The Slovak University of Technology and Technical University in Košice are the most active academic institutions in the country regarding cooperation with China. Combined, these two institutions account for one-quarter of all the existing links. Meanwhile, the Slovak Academy of Science’s institutes that focus on natural sciences and engineering account for another quarter of the links, underlining the importance of such areas for cooperation with Chinese entities.
Besides traditional university-to-university links, some interaction also exists with important Chinese tech companies.
Among Chinese corporations, Huawei is the most active in collaborating with Slovak academia. Huawei and its Slovak subsidiary maintain research partnerships with Technical University in Košice, the University of Žilina, and the SAS Institute of Materials Research in Košice. In 2017, the University of Žilina and Huawei established a Safe Cities research lab. Huawei and Technical University in Košice established a research center on artificial intelligence in 2021.
Since 2016, Huawei has extended its flagship CSR program, “Seeds for the Future,” to Slovakia. The groundwork for providing support to Slovak students of ICT was laid a year earlier, when a memorandum of understanding was signed between Huawei and the Slovak Ministry of Education in November 2015. Since then, students from the Technical University in Košice, University of Žilina, Slovak University of Technology, and Comenius University have participated in the program.
In 2015, Slovak University of Technology and Comenius University signed a letter of intent to cooperate with the ZTE Corporation to establish a new research center. According to the press release by the Slovak University of Technology, ZTE was supposed to invest €20 million into the new research center. Under the terms of the agreement, ZTE would have the legal capacity to engage in transfers of intellectual property and technology, which was developed by the Slovak scientists working on research projects at the center. Nevertheless, seven years after the LoI’s signing the center does not yet exist.
In April 2018, the Alexander Dubček University in Trenčín signed a Memorandum of Understanding and Mutual Cooperation with Dahua Technology Czech, a Prague-based subsidiary of Chinese tech and surveillance company Dahua Technology. Dahua has been implicated in the mass surveillance of the Uyghur population of Xinjiang and is sanctioned by the US. The cooperation has been dormant, though, ever since the memorandum’s signing.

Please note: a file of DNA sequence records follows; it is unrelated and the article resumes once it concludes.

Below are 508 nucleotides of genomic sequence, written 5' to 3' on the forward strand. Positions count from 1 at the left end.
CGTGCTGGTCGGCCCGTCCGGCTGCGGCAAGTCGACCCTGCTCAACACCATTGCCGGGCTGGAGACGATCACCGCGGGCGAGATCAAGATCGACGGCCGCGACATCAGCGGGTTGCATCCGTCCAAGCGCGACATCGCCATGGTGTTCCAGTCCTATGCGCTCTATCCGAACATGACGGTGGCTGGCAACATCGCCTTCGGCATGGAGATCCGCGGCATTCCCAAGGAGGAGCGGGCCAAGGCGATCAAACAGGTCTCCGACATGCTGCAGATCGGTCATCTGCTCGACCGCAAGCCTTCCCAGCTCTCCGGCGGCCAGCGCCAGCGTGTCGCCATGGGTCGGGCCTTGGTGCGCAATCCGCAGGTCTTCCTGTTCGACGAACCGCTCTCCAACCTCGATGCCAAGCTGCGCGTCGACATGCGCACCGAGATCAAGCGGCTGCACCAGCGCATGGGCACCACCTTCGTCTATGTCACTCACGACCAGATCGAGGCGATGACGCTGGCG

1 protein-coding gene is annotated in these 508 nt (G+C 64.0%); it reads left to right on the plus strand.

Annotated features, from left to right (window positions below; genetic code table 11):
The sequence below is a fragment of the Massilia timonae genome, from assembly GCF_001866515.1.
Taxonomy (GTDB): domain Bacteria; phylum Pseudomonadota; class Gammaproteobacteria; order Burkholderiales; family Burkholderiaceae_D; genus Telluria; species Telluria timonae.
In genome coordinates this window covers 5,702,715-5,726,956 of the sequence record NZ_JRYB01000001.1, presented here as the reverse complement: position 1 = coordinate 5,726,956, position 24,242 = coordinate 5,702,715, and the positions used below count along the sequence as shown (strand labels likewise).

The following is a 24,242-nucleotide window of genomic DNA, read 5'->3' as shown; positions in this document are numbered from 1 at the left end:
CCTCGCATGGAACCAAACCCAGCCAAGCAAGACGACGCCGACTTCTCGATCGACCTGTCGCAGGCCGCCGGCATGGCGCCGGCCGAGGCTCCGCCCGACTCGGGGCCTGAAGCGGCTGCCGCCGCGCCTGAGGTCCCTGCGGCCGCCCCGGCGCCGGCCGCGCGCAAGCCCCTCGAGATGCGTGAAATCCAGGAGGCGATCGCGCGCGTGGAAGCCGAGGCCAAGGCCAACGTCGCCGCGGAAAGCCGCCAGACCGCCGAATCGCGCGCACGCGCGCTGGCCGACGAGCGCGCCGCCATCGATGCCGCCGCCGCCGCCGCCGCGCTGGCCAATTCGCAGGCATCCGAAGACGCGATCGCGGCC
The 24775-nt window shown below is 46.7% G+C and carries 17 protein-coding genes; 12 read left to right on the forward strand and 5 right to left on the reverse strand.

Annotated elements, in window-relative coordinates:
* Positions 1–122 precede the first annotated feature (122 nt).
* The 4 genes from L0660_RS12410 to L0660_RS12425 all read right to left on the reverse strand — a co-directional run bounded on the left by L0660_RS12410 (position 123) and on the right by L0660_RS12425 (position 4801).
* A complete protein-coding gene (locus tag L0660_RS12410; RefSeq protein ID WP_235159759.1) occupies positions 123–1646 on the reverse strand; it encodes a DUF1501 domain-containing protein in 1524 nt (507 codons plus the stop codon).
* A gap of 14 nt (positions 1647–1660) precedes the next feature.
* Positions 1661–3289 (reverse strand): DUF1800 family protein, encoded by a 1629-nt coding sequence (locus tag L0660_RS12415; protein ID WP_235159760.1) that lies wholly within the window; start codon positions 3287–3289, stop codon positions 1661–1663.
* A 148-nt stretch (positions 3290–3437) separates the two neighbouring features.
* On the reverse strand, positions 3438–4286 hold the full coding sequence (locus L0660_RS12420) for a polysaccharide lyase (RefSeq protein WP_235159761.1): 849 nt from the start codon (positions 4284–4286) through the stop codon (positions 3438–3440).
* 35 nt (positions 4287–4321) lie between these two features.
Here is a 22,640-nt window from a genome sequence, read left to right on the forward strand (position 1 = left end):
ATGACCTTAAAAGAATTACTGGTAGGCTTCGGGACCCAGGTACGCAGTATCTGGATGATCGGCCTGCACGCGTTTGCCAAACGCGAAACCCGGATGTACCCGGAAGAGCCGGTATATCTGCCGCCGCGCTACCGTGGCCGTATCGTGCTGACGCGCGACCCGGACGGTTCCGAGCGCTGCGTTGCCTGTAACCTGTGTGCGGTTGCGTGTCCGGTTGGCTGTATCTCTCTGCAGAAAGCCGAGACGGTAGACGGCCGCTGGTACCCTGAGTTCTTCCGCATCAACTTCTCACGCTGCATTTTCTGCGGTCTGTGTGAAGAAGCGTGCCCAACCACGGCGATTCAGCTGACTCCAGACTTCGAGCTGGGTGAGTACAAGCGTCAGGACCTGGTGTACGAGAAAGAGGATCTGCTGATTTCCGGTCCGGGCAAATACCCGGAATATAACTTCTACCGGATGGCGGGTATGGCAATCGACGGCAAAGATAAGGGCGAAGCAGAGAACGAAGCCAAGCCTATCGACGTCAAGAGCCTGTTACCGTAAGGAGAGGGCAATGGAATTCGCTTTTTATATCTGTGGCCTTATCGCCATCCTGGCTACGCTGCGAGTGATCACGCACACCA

As this project shows, China has made considerable inroads in the Slovak academia over the past decade. These developments have largely gone unnoticed until recently.
Recently, the Slovak security apparatus has begun to recognize the potential risks associated with academic engagement with China. The 2021 Annual Report of the Slovak Information Service, the civilian counterintelligence agency, warned that academia has been among the prime targets of Chinese operatives in Slovakia. In the agency’s own words, the “focus of Chinese activities is shifting from culture towards science, technology, and innovations. Due to this, there is an increased risk of industrial espionage, as well as promotion of Chinese propaganda at the Slovak most prestigious educational institutions.”
The Action Plan on Coordination of Combat against Hybrid Threats, which the Slovak government adopted in March 2022, recognizes the risks and mandates the adoption of countermeasures, such as the creation of a risk assessment mechanism that will allow the universities and research institutes to consult the potential risk prior to engaging with a potential new partner. The Action Plan also aims at improving the transparency of the academic links with foreign partners by publishing all cooperation contracts and disclosing funding provided by non-EU partners. However, all of these countermeasures have yet to be implemented.